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Take a look at what you’ve been hearing


By Craig Anderton


A spectrum analyzer is a tool that can help analyze a track or mix, and reveal frequency or dynamics anomalies. It does this by dividing the audible frequency spectrum into hundreds or even thousands of bands (also called “windows”) using a process called Fast Fourier Transform (FFT), then displaying the level of each band in a graph or 3D display.

This feedback is invaluable in training you to correlate what you hear with your ears to hard data about frequency response and amplitude. Most digital audio editing programs (Fig. 1), and even some multitrack hosts (Fig. 2), now include software spectrum analysis tools.


Fig. 1: When you call up the parametric EQ in iZotope’s Ozone5 mastering plug-in, you’ll see a superimposed real-time spectrum and the response curve you’ve created (the red line).



Fig. 2: Sonar X3’s ProChannel EQ has a “fly-out” for a more detailed view, which also includes a background spectrum analyzer so you can see the results of changes made with the EQ.


However, the object is not to aim for a flat response; generally, the highs trail off gently, while what happens in the bass depends on the genre of music. (Interestingly, the Har-Bal mastering EQ program includes representative reference curves for different types of music.) For example, you’ll see more bass on a dance mix with a prominent kick drum. A very uneven average bass response may indicate acoustics-related problems — either from room resonances when miking acoustic sources, or from mixing if you’re using EQ to compensate for room anomalies of which you’re not aware.

Spectrum analyzers are also invaluable for analyzing the spectral response of well-mixed, well-mastered recordings. Compare their curves to yours and see where the differences lie. Differences are not necessarily “bad”; it depends on the music and style. But if, for example, your mixes sound muddy and other CDs don’t, investigate what’s happening in the bass and lower midrange.



Some digital audio editors let you customize the way a spectrum analyzer displays data, as well as alter its analysis process. Here are some common options (Fig. 3).


Fig. 3: Sony Sound Forge allows for multiple customization options for its spectrum analyzer display.


  • FFT size determines the number of samples per band. Higher numbers give better frequency resolution, but require more time to compute the display. When you’re looking for frequency anomalies, use a high value, like 16K or 32K. This catches very narrow peaks that you might not see with smaller FFT sizes.

  • FFT overlap sets the amount by which the analysis bands overlap. Higher values (50\% and above) provide a more accurate analysis, but increase display computation time.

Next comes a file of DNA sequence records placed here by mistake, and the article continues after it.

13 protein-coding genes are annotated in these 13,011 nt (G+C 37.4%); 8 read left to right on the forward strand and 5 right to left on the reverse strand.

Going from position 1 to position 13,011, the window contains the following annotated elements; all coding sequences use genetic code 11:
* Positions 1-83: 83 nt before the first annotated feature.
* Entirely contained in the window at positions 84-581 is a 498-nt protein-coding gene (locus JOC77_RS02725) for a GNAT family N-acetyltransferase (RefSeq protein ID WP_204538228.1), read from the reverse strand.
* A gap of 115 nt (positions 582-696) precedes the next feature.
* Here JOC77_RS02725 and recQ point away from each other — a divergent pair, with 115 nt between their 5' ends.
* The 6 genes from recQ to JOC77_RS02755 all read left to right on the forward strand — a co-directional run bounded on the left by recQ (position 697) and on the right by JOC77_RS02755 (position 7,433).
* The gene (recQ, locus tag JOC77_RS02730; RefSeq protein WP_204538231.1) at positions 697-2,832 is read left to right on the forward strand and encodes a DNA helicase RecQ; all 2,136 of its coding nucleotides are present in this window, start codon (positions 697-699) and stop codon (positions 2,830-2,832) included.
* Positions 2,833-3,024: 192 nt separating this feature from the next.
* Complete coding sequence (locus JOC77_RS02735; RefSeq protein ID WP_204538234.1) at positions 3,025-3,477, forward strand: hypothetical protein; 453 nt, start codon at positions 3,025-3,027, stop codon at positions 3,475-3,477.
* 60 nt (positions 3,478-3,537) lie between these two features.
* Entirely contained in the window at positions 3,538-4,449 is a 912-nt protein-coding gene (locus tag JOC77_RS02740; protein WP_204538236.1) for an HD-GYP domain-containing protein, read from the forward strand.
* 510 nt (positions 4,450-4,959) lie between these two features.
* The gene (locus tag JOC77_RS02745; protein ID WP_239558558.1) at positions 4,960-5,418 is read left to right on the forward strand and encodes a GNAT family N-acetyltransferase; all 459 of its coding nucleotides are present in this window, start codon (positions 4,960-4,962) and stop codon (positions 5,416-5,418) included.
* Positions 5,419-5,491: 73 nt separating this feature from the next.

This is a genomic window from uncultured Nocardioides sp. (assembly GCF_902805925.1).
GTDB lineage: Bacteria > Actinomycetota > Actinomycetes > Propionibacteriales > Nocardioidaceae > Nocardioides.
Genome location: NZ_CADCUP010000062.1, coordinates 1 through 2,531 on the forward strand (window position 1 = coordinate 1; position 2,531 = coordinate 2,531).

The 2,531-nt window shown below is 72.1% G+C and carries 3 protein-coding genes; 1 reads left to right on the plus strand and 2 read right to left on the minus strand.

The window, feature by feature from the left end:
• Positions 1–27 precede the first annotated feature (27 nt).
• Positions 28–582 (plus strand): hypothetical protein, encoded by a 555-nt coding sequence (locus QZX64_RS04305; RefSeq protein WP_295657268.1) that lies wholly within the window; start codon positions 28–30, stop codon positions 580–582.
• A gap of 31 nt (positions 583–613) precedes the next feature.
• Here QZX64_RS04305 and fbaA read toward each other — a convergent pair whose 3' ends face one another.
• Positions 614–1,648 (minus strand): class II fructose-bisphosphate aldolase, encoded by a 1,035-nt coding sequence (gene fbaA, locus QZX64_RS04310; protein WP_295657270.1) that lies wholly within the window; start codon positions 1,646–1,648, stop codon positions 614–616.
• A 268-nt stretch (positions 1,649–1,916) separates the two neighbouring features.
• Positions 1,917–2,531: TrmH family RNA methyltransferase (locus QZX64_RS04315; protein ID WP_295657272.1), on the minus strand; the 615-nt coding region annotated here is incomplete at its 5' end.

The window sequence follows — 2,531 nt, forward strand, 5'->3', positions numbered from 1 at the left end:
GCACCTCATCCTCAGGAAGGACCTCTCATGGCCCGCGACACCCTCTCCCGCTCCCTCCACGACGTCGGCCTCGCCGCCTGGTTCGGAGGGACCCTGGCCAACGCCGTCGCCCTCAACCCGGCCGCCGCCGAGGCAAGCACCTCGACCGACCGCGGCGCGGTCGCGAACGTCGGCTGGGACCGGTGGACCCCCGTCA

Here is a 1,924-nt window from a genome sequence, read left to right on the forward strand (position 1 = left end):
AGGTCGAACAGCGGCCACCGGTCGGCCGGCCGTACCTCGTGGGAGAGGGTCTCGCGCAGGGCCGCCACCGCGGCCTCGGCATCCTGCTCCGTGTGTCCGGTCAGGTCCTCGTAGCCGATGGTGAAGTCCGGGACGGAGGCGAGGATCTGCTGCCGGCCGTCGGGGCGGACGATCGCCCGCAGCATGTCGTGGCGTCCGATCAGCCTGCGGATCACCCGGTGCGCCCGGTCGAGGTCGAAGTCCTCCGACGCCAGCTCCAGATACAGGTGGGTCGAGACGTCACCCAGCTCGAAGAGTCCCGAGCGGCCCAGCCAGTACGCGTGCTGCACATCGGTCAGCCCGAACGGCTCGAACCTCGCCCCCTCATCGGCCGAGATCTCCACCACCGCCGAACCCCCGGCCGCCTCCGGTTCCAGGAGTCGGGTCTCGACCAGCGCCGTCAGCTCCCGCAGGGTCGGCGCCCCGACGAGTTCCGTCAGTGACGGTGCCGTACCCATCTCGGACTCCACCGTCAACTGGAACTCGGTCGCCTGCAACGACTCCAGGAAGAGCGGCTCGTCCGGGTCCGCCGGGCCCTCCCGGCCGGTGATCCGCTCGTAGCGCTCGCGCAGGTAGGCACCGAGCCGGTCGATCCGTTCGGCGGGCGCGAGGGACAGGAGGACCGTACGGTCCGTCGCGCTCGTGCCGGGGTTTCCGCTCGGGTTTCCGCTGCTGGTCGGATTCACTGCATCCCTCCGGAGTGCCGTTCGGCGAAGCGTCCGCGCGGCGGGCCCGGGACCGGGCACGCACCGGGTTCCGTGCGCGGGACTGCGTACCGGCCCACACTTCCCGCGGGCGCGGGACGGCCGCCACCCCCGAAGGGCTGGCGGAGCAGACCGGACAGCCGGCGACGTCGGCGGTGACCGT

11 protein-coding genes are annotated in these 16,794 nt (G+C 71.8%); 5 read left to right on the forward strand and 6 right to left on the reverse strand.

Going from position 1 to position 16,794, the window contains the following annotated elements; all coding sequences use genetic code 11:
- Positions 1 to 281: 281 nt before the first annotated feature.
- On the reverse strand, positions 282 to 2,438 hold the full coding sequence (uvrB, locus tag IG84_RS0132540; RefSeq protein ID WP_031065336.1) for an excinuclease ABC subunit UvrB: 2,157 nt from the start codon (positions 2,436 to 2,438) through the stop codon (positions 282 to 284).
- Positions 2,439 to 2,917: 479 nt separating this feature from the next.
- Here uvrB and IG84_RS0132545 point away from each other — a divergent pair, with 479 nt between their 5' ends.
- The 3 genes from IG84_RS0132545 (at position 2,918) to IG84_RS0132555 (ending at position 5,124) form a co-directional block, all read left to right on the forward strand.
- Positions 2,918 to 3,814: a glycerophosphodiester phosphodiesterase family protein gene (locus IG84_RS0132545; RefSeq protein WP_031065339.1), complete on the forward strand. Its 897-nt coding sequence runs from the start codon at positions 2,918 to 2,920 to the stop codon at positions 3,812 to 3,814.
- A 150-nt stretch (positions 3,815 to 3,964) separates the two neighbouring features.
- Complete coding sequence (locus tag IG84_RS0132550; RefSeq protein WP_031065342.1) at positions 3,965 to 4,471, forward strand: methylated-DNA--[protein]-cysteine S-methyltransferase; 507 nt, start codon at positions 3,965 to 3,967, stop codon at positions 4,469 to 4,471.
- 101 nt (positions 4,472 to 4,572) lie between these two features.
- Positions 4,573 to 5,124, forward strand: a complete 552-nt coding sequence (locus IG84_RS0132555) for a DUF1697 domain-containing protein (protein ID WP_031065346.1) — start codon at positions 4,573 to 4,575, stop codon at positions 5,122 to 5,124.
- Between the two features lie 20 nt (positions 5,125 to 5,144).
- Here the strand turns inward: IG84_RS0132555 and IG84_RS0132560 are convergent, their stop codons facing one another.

• Smoothing window determines the analysis algorithm. Different algorithms trade off sharpness of peaks and leakage between neighboring bands (i.e., data in one band influences the ones next to it). A Triangular smoothing window is a compromise between peak sharpness and leakage. Rectangular provides accurate drawing of peaks but high leakage, and Blackman-Harris has little leakage, but the peaks look more rounded.

  • 3D vs. 2D shows the information in different ways. 2D shows amplitude vs. frequency, while 3D displays a series of “slices” within the selected region to relate time to frequency and amplitude.

  • Range, reference, etc. are parameters that let you adjust the scale, zoom in on specific areas of the graph, change the 0dB reference point, etc.

  • Linear vs. log response is best set to Log for audio work, as the curve more closely approximates how your hearing responds.


Different programs do spectrum analysis differently. Some take (or even save) “snapshots,” some take an average reading over time, and some show what’s happening in real time. A few programs let you compare the input and output spectrum in relation to a signal processing function.

Regardless of a spectrum analyzer’s particulars, the bottom line is that they all present useful information about your mix. With practice, someday you’ll probably be able to say “This mix needs a slight boost at 12kHz, a major cut around 350Hz, and a minor notch at 50Hz.” Until then, you can use spectrum analysis to learn more about your mixes.


CraigGuitarVertical.jpgCraig Anderton is Editor Emeritus of Harmony Central. He has played on, mixed, or produced over 20 major label releases (as well as mastered over a hundred tracks for various musicians), and written over a thousand articles for magazines like Guitar Player, Keyboard, Sound on Sound (UK), and Sound + Recording (Germany). He has also lectured on technology and the arts in 38 states, 10 countries, and three languages.

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